While it is true that American Capitalism has destroyed the American family, and American society, and enslaved the American worker into a work environment of ever decreasing returns and ever increasing hours, it is not true that unions are traditional in America.

The Union movement in the U.S. grew out of the worker slavery of the 1920's, 30's and 40's.

The war economy and the undamaged U.S. manufacturing sector during and after WW2 instilled in U.S. capitalism the idea's that were things like freedom and liberty that were greater than money.

While modern corporations pay lip services to such ideas, and lie to themselves that profit = liberty, they have forgotten the lessons of WW2 and the depression.

The coming revolution will remind them.

"There are all these workers who don't have access to traditional institutions such as unions that once helped people move into the middle class." - Fine

Here is a photograph showing what is to become of these capitalists CONT...
VendicarD
1 / 5 (1) Dec 20, 2012
CONT... in the not so distant future...

https://docs.goog...xVklTZWc
Noumenon
2.3 / 5 (23) Dec 20, 2012
If you are unwilling to compete and work hard to advance yourself, you deserve nothing better than minimum wage (which I would abolish). Unions, while once useful, are entirely out dated. The above interviewer was lobbing softballs.

Unions don't want you to have a free choice in joining them. What happened to pro-choice, liberal dingbats? They know that workers would rather not pay dues and would rather negotiate their own pay based on performance,... otherwise why be against such free choice?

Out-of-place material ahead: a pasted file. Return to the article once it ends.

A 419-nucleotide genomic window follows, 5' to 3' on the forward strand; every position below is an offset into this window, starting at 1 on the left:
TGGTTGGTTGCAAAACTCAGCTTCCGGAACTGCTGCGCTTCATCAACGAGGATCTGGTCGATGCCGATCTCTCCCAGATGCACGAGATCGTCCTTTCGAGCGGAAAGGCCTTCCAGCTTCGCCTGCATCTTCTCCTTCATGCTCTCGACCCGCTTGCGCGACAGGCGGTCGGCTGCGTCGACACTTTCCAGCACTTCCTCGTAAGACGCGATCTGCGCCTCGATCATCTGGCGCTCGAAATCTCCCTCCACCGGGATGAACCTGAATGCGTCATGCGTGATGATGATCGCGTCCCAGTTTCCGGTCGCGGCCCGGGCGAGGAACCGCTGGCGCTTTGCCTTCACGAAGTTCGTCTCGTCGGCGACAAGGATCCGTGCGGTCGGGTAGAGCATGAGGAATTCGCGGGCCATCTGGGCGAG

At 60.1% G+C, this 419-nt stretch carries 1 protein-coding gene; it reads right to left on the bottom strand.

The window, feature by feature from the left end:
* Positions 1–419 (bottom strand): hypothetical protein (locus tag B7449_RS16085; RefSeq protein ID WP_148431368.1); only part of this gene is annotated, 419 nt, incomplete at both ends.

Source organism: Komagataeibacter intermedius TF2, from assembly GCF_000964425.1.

Unions are parasitic,,... as are anyone who demands a pay rate without offering like value in return. Unions are anti-worker competition. Unions are a means of hiding incompetence and promoting mediocrity. The mentality that is reliant upon unions or minimum wage increase, is one that is not naturally worthy to join the middle class.

You could quadruple the minimum wage, and everything would balance out anyway, because its about value, and some will always be below middle class.
VendicarD
4.1 / 5 (9) Dec 20, 2012
Yes. This is what the slave masters continue to say but as Americans have continued to work harder, and longer hours, becoming ever more deeply the slaves of the Capitalist, their real wages - paid to them by the slave owerers have declined.

At one time only the adult male of a family was a slave and his wife and children free of slavery.

Corporations now enslave not only the husband but the wife as well, and often the children.

"If you are unwilling to compete and work hard to advance yourself, you deserve nothing better than minimum wage" - NoumenTard

Yes. Americans used to say the same thing about blacks.

Then came the Revolution.
VendicarD
4.4 / 5 (7) Dec 20, 2012
"because its about value" - NumenTard

Or is it about tradition, privilege, and pedigree?

You should ask Bernie Madoff what he thinks about that question.

VendicarD
5 / 5 (5) Dec 20, 2012
What do you call corporations who offer pay rates that are not in line with the value provided to them by their workers?

"Unions are parasitic,,... as are anyone who demands a pay rate without offering like value in return." - NumenTard

Walmart could of course open it's doors without staff, and try to make a profit.

I doubt if they would have much success.

In fact, I strongly suspect that they would lose billions due to theft.

So the value provided by the employees equals all profits made plus the value of the stock, and even the value of the buildings, for without the employees, Walmart would not exist.

VendicarD
5 / 5 (5) Dec 20, 2012
"Unions don't want you to have a free choice in joining them." - NumenTard

Unions have their place in restraining corporate greed, and upholding worker rights. They can also be destructive to a corporation.

Smart management cooperate with it's union.
Smart unions cooperate with their management.
Noumenon
2.4 / 5 (23) Dec 20, 2012
If a worker is not satisfied with his earnings and he can not convince his employer that it is in their best interest to pay him more, it is most likely that he has not demonstrated comparable value. If a company benefits by employing a particular worker at a particular pay, it is in their best interest to do so.